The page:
“This guy just finished day 9/35 of radiation and he’s feeling it. Spicy and citrusy foods are bothering his mouth, his throat hurts with every swallow, and that side of his neck is red and warm. ‘Yup,’ his team all says. ‘It’s only going to get worse.’”

We see on the news how other states, cities, communities are being affected by this season. Charts of accumulated inches, photos of cars stranded, maps made beautifully daunting with colors, coded to show who’s got it worst fill our news feed and our consciousness. Even when our window shows only a dusting of snow and our own commutes are perfectly manageable, these images from elsewhere negate what we are actually experiencing, instead clouding our minds with fear that we will be next, that our data will be added to the charts, that we will become the next headline.

From Day 35/35

From Day 35/35

And then, just as they predicted and just as we feared, a storm hits. Stockpiling supplies, sending warm vibes, and studying the meteorologists’ charts could not keep it away, nor could stories told to us by others who have lived in cold places of their own. As terrifying as it was to see storms on the news effecting other communities, no amount of reporting could adequately prepare us for what it feels like when the storm comes to our neighborhood, to our house, to our family.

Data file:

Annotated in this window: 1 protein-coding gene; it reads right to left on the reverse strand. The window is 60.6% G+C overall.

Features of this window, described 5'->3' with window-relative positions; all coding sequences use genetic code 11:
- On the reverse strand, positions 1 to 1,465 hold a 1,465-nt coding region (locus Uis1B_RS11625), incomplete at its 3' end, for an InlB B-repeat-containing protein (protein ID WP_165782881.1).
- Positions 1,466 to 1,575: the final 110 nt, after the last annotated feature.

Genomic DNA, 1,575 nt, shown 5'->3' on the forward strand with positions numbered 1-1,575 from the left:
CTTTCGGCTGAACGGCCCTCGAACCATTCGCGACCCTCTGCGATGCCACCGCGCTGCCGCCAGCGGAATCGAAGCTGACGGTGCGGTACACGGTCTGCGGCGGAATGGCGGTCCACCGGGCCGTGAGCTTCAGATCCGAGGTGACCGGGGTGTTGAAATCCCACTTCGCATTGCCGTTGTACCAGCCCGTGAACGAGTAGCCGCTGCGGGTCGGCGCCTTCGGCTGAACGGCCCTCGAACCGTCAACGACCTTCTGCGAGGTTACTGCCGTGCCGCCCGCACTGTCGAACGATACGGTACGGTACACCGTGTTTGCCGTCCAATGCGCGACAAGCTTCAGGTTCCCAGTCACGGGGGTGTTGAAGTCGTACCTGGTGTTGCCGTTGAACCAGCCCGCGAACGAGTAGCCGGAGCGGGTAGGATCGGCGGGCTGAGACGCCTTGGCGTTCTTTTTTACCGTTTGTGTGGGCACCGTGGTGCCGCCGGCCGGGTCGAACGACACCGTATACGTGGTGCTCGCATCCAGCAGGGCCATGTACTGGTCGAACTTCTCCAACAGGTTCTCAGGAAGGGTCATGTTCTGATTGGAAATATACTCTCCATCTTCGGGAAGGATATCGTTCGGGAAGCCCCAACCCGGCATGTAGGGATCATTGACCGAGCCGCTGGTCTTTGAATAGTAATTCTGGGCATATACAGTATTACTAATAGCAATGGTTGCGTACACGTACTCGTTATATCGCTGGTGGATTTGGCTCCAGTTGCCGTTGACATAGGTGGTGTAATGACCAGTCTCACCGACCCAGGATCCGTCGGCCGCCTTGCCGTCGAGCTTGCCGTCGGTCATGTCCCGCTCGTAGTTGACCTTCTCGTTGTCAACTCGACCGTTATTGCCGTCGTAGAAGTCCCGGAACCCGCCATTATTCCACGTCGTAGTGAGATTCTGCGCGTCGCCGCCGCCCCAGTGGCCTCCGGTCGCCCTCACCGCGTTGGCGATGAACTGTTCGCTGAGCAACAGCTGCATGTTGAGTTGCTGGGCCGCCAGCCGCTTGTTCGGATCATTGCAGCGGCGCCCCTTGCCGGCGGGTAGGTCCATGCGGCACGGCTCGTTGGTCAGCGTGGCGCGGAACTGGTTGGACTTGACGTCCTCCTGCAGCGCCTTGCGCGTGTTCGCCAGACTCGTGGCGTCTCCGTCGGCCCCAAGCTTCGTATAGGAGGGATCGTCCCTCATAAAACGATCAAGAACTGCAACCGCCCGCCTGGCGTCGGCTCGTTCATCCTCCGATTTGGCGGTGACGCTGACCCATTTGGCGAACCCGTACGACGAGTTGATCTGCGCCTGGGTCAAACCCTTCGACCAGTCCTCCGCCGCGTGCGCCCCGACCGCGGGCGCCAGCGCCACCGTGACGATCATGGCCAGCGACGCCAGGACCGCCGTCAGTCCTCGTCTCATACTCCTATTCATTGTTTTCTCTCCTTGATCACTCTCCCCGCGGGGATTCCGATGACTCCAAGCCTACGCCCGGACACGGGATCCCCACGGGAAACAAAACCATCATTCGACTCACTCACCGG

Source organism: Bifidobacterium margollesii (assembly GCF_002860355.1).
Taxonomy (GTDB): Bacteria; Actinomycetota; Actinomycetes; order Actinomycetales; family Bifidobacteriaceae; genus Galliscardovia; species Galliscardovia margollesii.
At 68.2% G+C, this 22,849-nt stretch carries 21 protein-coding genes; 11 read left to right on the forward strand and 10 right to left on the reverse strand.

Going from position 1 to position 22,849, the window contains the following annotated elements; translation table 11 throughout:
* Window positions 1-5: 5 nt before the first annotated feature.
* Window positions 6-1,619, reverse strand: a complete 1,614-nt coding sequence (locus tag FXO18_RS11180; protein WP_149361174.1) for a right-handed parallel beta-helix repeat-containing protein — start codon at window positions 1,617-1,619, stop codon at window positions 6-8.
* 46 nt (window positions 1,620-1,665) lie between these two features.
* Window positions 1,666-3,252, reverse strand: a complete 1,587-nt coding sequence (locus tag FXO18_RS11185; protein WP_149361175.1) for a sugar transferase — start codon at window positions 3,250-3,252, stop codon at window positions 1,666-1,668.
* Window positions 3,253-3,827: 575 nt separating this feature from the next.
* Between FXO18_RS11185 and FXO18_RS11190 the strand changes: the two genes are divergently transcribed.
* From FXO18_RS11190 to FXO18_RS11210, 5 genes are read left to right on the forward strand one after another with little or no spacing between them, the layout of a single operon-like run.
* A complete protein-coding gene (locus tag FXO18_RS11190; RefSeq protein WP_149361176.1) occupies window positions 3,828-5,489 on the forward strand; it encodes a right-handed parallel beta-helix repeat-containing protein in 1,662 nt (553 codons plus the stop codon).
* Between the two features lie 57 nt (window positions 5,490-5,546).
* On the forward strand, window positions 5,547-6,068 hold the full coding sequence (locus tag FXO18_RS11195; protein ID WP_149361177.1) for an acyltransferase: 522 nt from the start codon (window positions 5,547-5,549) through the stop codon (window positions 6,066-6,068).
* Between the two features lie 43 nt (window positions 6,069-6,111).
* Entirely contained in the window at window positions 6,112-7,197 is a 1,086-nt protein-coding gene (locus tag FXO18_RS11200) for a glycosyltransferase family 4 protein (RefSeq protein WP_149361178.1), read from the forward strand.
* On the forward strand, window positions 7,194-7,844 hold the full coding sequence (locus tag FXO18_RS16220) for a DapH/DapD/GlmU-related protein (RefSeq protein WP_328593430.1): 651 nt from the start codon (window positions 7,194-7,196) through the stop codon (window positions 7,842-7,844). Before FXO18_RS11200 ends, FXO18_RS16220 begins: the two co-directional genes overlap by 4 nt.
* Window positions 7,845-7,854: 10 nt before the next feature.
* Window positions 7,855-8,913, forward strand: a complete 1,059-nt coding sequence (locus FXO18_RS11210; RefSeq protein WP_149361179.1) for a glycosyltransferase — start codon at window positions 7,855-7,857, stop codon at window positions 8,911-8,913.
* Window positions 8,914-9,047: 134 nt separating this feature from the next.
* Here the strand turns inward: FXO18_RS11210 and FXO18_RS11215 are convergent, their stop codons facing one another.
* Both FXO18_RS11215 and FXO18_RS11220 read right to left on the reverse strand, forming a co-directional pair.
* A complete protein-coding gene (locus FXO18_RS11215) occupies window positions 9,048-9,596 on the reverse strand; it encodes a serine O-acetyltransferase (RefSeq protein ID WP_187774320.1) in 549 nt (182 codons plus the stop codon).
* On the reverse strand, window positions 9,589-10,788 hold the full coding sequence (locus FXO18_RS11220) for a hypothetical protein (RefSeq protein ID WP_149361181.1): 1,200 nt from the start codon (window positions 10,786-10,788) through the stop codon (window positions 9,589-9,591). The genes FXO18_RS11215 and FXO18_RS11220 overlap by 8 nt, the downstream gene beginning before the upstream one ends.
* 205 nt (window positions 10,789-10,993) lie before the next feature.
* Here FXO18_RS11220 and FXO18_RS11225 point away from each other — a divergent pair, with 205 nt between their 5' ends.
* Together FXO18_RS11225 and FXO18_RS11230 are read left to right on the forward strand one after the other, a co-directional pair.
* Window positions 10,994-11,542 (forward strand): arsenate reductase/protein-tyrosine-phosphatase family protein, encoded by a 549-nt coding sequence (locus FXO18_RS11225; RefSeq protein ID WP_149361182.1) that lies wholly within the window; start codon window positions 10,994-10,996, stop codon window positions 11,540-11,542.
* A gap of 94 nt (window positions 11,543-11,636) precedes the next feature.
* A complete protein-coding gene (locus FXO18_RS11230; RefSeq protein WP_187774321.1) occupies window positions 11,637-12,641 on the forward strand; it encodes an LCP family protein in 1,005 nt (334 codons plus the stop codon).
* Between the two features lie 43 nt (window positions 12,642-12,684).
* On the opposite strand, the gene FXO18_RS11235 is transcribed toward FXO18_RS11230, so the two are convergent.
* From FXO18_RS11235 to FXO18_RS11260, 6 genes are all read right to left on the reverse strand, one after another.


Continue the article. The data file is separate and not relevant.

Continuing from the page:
“Day 28/35. Well, we got through 5.5 weeks before being admitted to the hospital-much longer than we’d expected. Sean’s dizziness has continued to worsen, so much so that he is very unsteady on his feet. His hemoglobin is also dropping, so we decided it was time to get checked in, get blood, and try to figure this out. The clinic is 4 blocks from the hospital, but they called this mini ambulance to make sure he got there safely, which was a first for us. He’s now all checked in and waiting for the blood, hoping that does the trick.”

In the midst of the storm, there are moments where it feels as if this could be the end, that this storm could kill us. This may sound dramatic if you live in a more temperate climate, but it feels completely legitimate when the winds are pummeling our windows, our nose hairs freeze within moments of stepping outside, and when we’ve heard plenty of stories from people dying from storms just like this one.